I had a philosophical discussion with a contractor the other day about his desire to use L3 routed links between the core and access. At present, we're using L2 VLAN trunks between the core and access.
Some concerns I have with his argument are:
* We're used to using L2 VLAN trunks
* The L2 design is fairly simple
* The end users are not "sensitive" enough to feel a failover of links from one core switch to another when a trunk fails (i.e. STP topology changes)
* The configuration of the access layer switches is fairly easy
What has made me think about L3 links between the core and access layers are the potential fast convergence (is OSPF convergence faster than STP at layer 2?), and that our current network design is approaching 3+ years old. The downside is that we would have to start using /31 blocks of IP addresses, rather than have unnumbered trunks.
One concern of mine is probably a bit dated now. We have VoIP being slowly rolled out (read over months...) within the building. My thought was that the VoIP traffic over L3 routed links would have some latency added, whereas L2 trunks is purely switched.
With new equipment going into the building as part of the rollout of VoIP, maybe my (dated) thought is moot - if we use CEF, would latency continue to be a factor?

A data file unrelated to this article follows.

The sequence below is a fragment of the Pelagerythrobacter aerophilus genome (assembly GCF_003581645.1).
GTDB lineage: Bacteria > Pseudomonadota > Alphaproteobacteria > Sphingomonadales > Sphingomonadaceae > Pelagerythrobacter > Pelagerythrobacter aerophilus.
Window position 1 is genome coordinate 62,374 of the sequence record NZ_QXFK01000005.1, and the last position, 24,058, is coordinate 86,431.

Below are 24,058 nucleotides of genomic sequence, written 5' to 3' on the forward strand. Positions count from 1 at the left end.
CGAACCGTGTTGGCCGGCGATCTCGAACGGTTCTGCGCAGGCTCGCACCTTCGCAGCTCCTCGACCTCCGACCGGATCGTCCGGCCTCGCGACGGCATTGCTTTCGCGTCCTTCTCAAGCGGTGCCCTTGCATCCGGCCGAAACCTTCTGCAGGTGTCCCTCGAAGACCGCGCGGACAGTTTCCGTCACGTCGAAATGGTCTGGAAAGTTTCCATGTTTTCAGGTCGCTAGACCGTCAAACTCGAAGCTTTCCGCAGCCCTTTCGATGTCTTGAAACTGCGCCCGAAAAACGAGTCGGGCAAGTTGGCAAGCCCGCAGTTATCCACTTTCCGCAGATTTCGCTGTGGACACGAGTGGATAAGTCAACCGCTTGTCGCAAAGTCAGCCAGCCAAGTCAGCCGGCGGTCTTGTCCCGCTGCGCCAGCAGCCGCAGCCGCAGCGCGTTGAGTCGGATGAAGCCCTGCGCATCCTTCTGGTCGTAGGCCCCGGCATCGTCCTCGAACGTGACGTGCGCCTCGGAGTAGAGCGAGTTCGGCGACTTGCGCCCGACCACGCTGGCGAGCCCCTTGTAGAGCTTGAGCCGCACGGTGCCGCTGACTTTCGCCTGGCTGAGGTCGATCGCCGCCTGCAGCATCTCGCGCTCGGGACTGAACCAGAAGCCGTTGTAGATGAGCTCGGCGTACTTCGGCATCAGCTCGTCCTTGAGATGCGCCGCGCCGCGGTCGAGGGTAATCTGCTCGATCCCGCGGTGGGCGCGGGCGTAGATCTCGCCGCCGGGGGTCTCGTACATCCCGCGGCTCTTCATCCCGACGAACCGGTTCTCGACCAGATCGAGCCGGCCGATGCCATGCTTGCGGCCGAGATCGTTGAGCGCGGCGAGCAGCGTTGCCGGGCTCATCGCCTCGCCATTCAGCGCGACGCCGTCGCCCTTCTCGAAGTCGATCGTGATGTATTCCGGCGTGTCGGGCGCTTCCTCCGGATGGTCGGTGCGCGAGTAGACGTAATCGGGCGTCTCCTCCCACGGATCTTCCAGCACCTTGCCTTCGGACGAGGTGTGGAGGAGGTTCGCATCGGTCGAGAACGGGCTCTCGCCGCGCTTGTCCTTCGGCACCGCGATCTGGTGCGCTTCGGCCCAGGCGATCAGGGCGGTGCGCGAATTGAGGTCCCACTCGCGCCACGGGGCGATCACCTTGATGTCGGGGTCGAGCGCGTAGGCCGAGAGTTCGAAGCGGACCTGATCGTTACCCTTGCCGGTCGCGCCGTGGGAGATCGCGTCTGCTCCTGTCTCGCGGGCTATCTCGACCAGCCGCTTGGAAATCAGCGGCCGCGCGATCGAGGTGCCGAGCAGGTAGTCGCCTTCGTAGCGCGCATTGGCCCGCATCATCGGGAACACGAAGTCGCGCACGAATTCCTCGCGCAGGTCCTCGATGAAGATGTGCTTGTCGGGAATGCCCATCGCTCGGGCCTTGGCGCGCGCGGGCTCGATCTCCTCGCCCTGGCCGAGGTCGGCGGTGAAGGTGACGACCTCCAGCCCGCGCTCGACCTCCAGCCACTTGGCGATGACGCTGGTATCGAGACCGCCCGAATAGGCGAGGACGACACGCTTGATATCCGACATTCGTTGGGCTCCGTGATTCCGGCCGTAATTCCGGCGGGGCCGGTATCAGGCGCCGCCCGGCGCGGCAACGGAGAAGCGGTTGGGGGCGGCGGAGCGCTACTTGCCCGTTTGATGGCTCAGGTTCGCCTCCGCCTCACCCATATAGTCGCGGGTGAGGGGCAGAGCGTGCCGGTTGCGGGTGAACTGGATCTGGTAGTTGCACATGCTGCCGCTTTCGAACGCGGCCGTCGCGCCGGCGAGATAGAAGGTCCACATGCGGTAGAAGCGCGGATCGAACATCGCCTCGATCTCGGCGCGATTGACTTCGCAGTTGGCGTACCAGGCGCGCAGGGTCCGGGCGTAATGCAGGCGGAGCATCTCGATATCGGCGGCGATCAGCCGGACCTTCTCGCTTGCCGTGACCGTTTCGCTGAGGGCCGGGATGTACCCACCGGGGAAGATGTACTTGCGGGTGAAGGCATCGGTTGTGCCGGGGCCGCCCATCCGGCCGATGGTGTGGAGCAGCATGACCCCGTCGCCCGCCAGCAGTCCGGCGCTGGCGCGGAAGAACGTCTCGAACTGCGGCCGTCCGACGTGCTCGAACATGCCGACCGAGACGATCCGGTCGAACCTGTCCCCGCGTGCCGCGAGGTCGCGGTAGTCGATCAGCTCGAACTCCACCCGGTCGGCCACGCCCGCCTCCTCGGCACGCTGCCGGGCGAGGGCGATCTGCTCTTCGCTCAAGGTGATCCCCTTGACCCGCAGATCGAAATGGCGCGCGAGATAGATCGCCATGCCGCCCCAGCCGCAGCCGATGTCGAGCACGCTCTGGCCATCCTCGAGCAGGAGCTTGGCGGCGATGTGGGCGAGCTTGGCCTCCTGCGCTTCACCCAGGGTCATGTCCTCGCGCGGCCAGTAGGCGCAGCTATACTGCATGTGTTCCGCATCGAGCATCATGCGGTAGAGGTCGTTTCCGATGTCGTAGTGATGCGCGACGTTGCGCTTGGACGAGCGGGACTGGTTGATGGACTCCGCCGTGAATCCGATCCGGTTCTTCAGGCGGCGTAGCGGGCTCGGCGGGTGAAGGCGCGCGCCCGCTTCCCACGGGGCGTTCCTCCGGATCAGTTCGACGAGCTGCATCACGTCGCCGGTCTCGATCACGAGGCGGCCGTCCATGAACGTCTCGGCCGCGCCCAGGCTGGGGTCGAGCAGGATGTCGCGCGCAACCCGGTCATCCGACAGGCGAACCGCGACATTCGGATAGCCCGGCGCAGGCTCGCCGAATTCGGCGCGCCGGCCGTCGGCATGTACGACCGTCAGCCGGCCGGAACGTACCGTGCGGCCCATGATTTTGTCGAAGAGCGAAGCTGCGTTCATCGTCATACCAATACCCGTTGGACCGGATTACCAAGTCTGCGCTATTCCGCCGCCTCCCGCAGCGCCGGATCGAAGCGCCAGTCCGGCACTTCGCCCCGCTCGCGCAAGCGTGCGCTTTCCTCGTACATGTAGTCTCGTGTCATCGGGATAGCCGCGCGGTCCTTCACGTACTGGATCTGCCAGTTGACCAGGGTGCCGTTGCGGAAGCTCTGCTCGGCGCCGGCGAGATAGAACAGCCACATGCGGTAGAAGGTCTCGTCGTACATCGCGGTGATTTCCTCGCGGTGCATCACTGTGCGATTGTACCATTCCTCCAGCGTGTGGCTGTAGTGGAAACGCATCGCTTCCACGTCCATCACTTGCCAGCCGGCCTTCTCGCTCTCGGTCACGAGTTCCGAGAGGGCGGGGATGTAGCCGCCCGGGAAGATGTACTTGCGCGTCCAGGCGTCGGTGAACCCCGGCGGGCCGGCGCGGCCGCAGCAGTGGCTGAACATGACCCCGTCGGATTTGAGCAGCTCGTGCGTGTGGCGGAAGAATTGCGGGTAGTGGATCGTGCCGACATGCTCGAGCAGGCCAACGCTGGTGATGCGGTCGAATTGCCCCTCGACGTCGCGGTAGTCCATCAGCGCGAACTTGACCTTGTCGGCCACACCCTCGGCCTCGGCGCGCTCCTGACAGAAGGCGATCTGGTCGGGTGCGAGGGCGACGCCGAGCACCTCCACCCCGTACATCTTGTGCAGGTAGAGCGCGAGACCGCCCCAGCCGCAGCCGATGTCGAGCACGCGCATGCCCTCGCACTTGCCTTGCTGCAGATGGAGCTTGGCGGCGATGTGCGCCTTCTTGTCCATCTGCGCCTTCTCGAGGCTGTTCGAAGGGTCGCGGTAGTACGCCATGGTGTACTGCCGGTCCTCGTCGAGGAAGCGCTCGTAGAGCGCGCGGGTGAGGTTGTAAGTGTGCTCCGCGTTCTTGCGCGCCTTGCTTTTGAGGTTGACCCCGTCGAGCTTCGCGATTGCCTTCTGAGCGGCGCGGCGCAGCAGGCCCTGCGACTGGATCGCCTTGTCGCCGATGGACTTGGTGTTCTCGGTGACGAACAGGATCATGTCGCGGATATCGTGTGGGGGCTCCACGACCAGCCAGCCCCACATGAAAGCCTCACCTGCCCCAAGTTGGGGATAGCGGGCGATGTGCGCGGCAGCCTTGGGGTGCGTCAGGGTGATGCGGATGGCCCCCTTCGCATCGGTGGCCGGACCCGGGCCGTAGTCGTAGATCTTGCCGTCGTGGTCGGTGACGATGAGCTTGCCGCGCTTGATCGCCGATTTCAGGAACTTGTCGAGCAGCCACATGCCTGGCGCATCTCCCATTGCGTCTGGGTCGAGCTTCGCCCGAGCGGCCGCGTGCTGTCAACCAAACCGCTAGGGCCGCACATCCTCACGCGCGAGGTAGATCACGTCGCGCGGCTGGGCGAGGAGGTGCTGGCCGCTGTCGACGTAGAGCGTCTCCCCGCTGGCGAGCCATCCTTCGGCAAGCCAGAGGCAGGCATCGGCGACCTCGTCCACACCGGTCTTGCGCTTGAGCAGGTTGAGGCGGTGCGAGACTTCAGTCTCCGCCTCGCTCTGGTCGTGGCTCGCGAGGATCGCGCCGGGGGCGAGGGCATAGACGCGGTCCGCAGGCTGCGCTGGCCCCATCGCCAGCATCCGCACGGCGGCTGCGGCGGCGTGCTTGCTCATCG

What are your thoughts on L2 VLAN trunks vs L3 routed links between the core and access layers?
Rebecca, I hope you're sitting down because this is gonna be long! :-)
Seriously, though, there is a lot that can be said about this, so let me start by saying that the trend is to migrate to a routed access layer, especially if you have a collapsed backbone, which it seems you have, since you make no mention of a distribution layer.
The reason for migrating to a routed access layer is to enjoy the benfits of L3 isolation and minimizing the reach of the switched domain. This minimizes the possibility of suffering from a L2 spanning-tree loop while maintaining fast convergence through L3 switching and deploying dynamic routing protocols, like OSPF and EIGRP, with adjusted timers and stub router configurations.
Moreover, in a collapsed core, it is definitely desirable to keep it a L3/routed layer and prevent the possibility that a spanning tree loop will actually adversely effect your core.
A routed access layer may not be feasible in a server farm because of L2 adjacency requirements.
There is a lot to take into consideration. Here are two excellent links that you will definitely benefit from: